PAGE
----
Tuesday, October 8, 1968
THE MICHIGAN DAILY
The m ad dog fan says: k
tell it lIke at is
In case nobody has noticed it, football season starts Saturday.
From now on there'll be no more of this pre-season nonsense, no
more feeling around to make sure there really is a team out there for
us, no more building up momentum against the losers of the world.
Yessirree, the regular, Major League, no-nonsense, up-tight mean-
ingful season is ready to start,
And isn't it time we recognized Michigan State University for
what it is?
Call 'em farmers, call 'em hayseeds, call 'em cows, they've been
beating us almost every year since most of us can remember.
When that school was a bunch of farmers years ago the Wolver-
ines slaughtered the disorganized hicks annually.
Now the whole atmosphere has changed. The place is a whirring,
meshing, squeeking, inevitable machine. And so is the team.
It is not human. And that's why all the old methods haven't been
working against it. You can't call them "Green Giants" or the school j
"MOO-U" and expect them to feel inferior.
0 How can they feel inferior when they don't even bother to think?
You can't paint the campus blue or steal the mascot. A machine
can't see, either.
Nope, the only way to beat the Frankenstein monster is to foul
up the mechanism. You have to short-circuit the process; fold an
Use a little imagination which the computer hasn't been program-
med to anticipate.
Make all their scouting reports completely irrelevent.
And then kill it, stomp it, crunch it, mash it, burn the wreakage,
and throw the rest of the mess away.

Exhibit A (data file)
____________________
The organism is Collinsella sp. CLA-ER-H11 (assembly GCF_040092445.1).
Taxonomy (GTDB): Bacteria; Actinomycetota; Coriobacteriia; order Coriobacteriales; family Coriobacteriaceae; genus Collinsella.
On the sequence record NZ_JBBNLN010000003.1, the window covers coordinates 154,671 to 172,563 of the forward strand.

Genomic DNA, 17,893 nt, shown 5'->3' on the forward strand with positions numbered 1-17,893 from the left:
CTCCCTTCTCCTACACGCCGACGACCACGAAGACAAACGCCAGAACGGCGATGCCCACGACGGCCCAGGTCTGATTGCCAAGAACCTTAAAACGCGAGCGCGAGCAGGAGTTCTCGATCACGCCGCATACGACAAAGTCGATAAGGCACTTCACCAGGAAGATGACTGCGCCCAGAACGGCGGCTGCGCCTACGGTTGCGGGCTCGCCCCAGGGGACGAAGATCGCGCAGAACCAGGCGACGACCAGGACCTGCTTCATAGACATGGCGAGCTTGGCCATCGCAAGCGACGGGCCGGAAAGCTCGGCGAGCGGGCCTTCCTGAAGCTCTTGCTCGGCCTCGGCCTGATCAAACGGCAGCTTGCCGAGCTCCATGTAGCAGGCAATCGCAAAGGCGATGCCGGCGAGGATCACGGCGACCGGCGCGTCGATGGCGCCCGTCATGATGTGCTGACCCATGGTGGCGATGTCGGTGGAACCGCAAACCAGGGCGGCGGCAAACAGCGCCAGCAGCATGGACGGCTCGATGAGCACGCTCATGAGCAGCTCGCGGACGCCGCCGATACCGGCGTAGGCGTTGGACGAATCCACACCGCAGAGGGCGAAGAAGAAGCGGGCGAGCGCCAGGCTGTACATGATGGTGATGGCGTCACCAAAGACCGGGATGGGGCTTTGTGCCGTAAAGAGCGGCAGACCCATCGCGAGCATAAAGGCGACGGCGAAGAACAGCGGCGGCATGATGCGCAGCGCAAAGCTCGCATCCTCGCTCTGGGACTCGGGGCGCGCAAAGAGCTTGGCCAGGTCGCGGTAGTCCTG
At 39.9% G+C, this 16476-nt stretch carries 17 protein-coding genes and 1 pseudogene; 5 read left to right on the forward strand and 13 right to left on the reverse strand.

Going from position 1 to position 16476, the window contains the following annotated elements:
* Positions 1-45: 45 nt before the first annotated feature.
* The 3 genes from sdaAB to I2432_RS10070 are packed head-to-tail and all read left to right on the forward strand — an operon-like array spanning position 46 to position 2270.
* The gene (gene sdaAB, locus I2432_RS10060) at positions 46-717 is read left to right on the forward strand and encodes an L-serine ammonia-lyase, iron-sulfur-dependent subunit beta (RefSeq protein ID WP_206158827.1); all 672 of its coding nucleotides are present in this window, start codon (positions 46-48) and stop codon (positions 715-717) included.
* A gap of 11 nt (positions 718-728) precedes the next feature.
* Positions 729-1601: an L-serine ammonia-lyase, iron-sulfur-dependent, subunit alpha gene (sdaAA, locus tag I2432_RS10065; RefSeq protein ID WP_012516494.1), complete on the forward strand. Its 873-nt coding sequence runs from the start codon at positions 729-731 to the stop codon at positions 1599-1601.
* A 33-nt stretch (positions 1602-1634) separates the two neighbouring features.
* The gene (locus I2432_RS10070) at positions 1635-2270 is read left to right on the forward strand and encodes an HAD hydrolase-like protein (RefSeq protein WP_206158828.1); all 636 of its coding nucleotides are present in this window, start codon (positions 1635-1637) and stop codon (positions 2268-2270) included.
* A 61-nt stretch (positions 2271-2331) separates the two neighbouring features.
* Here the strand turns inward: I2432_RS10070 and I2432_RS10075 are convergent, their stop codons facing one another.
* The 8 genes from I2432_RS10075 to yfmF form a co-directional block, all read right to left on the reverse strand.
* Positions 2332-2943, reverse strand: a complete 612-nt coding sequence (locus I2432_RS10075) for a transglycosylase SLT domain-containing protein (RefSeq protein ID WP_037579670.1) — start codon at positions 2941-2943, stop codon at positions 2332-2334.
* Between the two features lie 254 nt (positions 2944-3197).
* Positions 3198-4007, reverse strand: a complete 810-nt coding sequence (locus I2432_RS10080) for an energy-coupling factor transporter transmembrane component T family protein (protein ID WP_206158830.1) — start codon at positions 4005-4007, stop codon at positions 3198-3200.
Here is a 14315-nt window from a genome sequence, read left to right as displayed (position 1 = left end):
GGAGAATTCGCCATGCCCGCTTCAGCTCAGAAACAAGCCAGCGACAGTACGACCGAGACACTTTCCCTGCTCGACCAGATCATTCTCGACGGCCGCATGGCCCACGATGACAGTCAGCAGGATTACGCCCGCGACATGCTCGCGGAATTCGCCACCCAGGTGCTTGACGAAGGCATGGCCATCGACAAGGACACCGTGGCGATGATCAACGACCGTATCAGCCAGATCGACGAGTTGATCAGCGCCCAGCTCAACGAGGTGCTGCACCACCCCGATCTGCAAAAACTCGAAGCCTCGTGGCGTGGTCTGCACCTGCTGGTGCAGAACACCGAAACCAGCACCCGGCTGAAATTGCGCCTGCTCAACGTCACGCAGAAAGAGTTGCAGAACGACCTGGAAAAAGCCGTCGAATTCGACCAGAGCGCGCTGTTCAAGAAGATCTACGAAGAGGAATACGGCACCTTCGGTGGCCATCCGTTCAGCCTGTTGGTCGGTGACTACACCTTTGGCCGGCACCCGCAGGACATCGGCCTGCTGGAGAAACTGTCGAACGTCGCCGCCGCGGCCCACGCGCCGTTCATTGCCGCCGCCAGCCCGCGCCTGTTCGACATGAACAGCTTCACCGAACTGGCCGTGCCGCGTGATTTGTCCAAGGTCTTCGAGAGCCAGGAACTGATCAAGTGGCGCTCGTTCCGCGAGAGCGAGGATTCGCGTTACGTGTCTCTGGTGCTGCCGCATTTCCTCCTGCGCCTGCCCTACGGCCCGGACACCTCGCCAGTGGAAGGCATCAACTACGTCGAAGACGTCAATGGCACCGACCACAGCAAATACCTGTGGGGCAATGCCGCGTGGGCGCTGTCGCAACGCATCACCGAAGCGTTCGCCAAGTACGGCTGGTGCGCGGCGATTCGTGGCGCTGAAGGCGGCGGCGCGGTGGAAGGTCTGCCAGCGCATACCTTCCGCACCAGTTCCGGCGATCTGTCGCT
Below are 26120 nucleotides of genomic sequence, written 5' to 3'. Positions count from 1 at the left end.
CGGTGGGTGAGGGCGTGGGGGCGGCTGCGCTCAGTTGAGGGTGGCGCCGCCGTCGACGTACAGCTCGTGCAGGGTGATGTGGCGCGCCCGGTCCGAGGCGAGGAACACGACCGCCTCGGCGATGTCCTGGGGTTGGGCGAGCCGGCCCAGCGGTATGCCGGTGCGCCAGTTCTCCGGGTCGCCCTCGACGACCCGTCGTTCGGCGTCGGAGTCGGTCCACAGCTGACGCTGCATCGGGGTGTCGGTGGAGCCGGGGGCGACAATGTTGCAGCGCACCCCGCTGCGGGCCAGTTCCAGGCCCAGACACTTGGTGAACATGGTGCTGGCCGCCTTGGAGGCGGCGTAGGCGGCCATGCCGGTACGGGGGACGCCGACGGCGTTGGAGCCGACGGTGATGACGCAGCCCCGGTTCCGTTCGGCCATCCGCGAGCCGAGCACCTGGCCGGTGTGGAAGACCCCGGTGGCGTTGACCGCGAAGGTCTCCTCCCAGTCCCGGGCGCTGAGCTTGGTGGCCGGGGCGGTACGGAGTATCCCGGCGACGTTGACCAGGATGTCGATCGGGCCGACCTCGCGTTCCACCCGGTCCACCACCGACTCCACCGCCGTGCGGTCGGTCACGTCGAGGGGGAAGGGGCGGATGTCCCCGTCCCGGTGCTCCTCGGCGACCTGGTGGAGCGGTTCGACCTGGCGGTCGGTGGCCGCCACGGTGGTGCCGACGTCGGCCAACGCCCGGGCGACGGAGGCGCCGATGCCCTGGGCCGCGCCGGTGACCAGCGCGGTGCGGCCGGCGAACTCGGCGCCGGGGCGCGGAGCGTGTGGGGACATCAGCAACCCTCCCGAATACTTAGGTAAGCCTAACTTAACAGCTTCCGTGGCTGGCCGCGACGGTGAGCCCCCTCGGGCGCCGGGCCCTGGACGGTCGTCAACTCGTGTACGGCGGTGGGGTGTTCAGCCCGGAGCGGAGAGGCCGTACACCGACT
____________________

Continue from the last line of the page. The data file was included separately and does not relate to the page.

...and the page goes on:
But most of all, get MAD.
The Michigan Wolverines have got to stop playing football like
Floyd Patterson boxes. Here is an intelligent, sensitive bunch of young
men who view football merely as a healthy contest that has a place
along with academic pursuits.
It's sort of halfway between de-emphasizing the sport altogether
and being professional like the Packers or the Spartans. Play football
yes, but don't flunk out doing it.
The trouble is, this only works against teams with the same atti- I
tude towards the "game."
Michigan does not have the killer instinct. If the Wolverines did,
they would have beaten Navy 56-3. They would have rolled it up like
Notre Dame or Purdue,
But Michigan believes this is wrong. It might even be immoral to
be that mean. (Just ask Patterson.)
Wait a minute. This is not to say that this school should em-
phasize football like the Boilermakers do. That is a question for oth-
ers to answer who are not connected with the current football pro-
.q gram. The point is, Michigan is ,now in the Big Ten. And that is the
brand of football to be playing.
There is one other point about Patterson. He has' a glass Jaw. One
punch in the right place and he's down. And out.
Does Michigan have a glass jaw? It used to be that the Wolver-
ines had a frustrating propensity to make a big mistake in the wrong
situation. Fumbles, penalties, interceptions (what coaches call "the
breaks") all contributed to an astounding number of fourth quarter
Now Michigan has largely cut this out. But the team has a much
more disturbing problem. The strength of both the offensive and
defensive lines is still questionable after the third game of the sea-
son. If both lines are constantly being pushed backwards, as in the
first game of the year, the team will almost inevitably lose.
However, if the lines are at least holding their own, everything
r will work out all right. The team will move the ball, the defense will
stop 'em, and the stadium will be filled, ending the athletic depart-
ment's financial problems, the alumni complaints, and the students'
All right. Up to now there have been some thinly veiled threats,
some nonsense about "he better lock his door at night" and so forth,
especially after a previous, rather cynical column.
Well, go ahead and do what you want to if that will make Michi-
gan a better football team.
Personally, I don't care if Michigan burns the whole world down
as long as they beat Michigan State on Saturday.